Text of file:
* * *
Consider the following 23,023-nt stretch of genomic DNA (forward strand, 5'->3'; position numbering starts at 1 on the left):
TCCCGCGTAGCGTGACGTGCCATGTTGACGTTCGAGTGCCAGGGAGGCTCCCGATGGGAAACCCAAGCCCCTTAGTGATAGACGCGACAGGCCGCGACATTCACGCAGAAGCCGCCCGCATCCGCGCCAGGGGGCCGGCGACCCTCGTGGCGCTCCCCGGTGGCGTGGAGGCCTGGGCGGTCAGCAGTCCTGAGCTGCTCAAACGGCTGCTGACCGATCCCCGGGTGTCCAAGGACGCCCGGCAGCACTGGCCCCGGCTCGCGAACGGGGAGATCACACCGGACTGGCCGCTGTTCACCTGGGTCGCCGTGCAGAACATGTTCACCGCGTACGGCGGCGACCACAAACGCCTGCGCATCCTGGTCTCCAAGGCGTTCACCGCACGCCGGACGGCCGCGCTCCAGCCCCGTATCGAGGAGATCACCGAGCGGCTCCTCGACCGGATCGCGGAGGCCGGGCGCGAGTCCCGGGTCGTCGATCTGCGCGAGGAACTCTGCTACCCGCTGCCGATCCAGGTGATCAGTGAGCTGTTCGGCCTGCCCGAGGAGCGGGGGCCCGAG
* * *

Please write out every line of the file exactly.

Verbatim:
Consider the following 23,023-nt stretch of genomic DNA (forward strand, 5'->3'; position numbering starts at 1 on the left):
TCCCGCGTAGCGTGACGTGCCATGTTGACGTTCGAGTGCCAGGGAGGCTCCCGATGGGAAACCCAAGCCCCTTAGTGATAGACGCGACAGGCCGCGACATTCACGCAGAAGCCGCCCGCATCCGCGCCAGGGGGCCGGCGACCCTCGTGGCGCTCCCCGGTGGCGTGGAGGCCTGGGCGGTCAGCAGTCCTGAGCTGCTCAAACGGCTGCTGACCGATCCCCGGGTGTCCAAGGACGCCCGGCAGCACTGGCCCCGGCTCGCGAACGGGGAGATCACACCGGACTGGCCGCTGTTCACCTGGGTCGCCGTGCAGAACATGTTCACCGCGTACGGCGGCGACCACAAACGCCTGCGCATCCTGGTCTCCAAGGCGTTCACCGCACGCCGGACGGCCGCGCTCCAGCCCCGTATCGAGGAGATCACCGAGCGGCTCCTCGACCGGATCGCGGAGGCCGGGCGCGAGTCCCGGGTCGTCGATCTGCGCGAGGAACTCTGCTACCCGCTGCCGATCCAGGTGATCAGTGAGCTGTTCGGCCTGCCCGAGGAGCGGGGGCCCGAG